Monday, April 11, 2011

Stopping the moment

Preparing for my trip on Wednesday, selecting some books for the journey, I came across a creased, beige folder stuck behind a bunch of dictionaries, of copies of letters I had had someone translate years ago from Russian for me. They were from F., a metal worker/dissident/political prisoner adopted by Amnesty International, who had been sent to live in exile in Kazakhstan.  I sent him a postcard once, and he responded.

From my post office went little packages of books [Thank you, Schoenhof's, for stocking Chekhov, Platonov, Tsvetaeva in Russian!], and socks, cigarettes, a magnifying glass, a hat, my nature photos, I've lost track.  From his side came letters and poems, animated discussions about grammar and fiction and life on the steppes.  I bartered with one of my then freelance clients:  I would type and edit his short stories if he would translate F's letters for me into English, as well as my responses in reply, in Russian, which I then copied out by hand.  It was the only way we could communicate, F. not knowing English, nor I, Russian.

From village of Krasny Yar, 1985:

"... among dark nights and the gray banality of days.   What we all should learn to do is to see.  I should correct myself: not everybody can do that; otherwise the world would have been populated by composers, artists and poets."

 "During the 2 months since I started living in this region of indefinite steppes, I had no desire either to speak or to write, as everything around has died.  But one shouldn't forget this joke: When you're in shit, don't sing.  I wish I could sing more, but the joke wouldn't permit me to do it."

"There is sun outside my window. And I want to sing and talk, but there is nobody to talk to. You wouldn't talk with bulls. But I see them, not during the day, I see them mainly during the night. When there is artificial light. And besides, they are quite stupid. I talk to them. And they listen. Their eyes are smart, and they want to lick your face. But they have tongues which are different from dogs' tongues--like sandpaper. So that's it. And if you are not careful, they will start chewing anything they can get--a jacket or a piece of trouser. Recently they ate my glove."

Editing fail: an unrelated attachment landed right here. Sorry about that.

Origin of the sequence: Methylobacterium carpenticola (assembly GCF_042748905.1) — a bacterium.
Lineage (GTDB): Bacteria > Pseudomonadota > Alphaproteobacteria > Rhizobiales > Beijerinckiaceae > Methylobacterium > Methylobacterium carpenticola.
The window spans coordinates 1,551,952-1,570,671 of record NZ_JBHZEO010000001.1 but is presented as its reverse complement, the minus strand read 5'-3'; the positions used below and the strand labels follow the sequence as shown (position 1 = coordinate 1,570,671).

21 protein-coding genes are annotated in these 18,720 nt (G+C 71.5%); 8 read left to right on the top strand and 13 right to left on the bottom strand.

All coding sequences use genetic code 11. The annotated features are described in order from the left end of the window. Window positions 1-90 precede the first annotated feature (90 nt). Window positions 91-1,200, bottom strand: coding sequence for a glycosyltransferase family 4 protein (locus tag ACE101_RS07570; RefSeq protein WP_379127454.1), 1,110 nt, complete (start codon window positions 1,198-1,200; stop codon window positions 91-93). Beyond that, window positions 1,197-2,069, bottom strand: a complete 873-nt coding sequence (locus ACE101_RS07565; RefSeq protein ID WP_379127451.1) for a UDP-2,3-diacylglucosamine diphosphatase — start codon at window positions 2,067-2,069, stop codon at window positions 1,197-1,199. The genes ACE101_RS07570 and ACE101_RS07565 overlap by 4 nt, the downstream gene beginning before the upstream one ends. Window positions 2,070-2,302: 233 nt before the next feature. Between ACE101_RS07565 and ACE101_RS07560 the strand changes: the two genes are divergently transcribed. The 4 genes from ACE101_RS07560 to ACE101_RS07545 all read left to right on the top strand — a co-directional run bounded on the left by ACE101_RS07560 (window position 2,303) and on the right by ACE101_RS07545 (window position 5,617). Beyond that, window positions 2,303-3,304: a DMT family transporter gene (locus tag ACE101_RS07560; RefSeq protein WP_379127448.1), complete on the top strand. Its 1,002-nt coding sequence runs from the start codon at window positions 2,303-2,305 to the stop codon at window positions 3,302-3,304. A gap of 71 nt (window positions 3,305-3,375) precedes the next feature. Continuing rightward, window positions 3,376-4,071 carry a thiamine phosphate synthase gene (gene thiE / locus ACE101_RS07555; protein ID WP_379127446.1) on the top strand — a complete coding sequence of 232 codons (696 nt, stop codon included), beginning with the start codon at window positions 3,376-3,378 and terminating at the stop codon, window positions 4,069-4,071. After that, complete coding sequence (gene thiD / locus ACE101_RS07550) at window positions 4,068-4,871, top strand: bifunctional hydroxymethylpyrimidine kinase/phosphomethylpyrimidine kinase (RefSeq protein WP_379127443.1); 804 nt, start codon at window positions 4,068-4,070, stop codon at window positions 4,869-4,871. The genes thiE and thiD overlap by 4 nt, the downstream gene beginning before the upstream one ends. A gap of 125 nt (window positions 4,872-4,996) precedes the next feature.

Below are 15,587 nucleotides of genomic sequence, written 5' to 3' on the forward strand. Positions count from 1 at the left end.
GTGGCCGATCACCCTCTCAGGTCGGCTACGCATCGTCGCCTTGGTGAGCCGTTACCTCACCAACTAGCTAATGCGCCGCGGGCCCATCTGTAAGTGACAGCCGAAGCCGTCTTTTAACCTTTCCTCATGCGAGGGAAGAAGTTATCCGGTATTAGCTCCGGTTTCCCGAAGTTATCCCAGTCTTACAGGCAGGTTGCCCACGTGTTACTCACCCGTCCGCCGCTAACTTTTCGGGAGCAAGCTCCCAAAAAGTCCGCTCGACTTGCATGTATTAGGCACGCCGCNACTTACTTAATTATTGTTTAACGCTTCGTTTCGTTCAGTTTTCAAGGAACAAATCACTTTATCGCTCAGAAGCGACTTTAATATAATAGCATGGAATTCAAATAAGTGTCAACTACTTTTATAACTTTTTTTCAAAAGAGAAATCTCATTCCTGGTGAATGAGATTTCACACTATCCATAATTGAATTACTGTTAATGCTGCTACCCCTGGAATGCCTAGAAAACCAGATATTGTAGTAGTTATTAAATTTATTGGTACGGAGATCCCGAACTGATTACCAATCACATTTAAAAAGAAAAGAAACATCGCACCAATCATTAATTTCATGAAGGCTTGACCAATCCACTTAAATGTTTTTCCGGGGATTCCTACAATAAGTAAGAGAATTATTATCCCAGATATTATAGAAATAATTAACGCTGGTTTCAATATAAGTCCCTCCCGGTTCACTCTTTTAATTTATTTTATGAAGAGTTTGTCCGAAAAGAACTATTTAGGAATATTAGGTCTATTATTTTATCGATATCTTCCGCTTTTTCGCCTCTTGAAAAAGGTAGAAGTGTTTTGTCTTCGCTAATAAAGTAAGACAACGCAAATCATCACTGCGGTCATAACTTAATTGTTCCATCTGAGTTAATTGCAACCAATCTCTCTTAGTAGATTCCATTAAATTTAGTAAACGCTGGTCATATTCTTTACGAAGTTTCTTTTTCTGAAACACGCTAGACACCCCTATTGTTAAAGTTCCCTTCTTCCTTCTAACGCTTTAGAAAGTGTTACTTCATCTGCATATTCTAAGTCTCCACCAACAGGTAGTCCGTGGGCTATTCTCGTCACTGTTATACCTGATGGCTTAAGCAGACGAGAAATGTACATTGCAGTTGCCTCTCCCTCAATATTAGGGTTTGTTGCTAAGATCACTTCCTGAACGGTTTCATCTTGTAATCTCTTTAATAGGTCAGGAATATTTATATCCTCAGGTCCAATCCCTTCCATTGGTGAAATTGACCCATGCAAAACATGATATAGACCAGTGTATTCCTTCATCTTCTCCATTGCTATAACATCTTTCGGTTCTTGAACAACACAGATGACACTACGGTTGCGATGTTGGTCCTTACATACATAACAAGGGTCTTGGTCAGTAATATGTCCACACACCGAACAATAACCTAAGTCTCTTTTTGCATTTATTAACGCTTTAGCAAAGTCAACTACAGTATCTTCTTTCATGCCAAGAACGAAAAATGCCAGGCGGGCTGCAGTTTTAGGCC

"Rereading great poems. You probably don't know this poet. About 13 years ago I discovered him. Nicolai Rubtsov. But this is a long story. Some other time..."

"I am one of the people who are called owls, and you are a Жаворонок (zhavoronok) [lark], so in this regard I am kind of lucky because I work the night shift from 7 pm to 7 am watching young bulls which are later used for meat.  Since I was born and bred in the big city, up to now I saw these animals only in pictures. At first I was kind of afraid of them, and I have about 500.  Now I got accustomed to it and even saw some interesting things about them. I can write stories about them.  They are very curious, more curious than cats. And really absent-minded.  They love attention but they are shy and timid, and if you stretch your arm toward them, they will jump away from you."

"This work is rather satisfactory for me, although sometimes it's annoying. Not so much because of the four-legged creatures, but because of the two-legged ones. They think that the hay which is the property of the village is very good for their own personal cows and horses...."

"Quite often people walk down the same road and they are not surprised, they don't see beauty in the mundane. But then an artist comes along the same road, and "Ah!" -- and rushes to his canvas. And people look at his creation and ask themselves, "I saw it myself, and never paid attention to it. It seemed to be mundane to me, but it is really beautiful."  And after that, when this viewer goes along the same road again, he will also start seeing the beauty in a modest flower, which grows up among rocks, and the softness of colors and elegant beauty of a separate leaf of a tree which is burning with autumn's fire..."

"...I walk home from my work, it is pitch dark ... through fairytale-like woods of poplar trees which look like bluish-silvery columns of light, or among rising, not water, but light frozen in the starry black infinity of the sky.  My language is unable to describe the beauty of this image."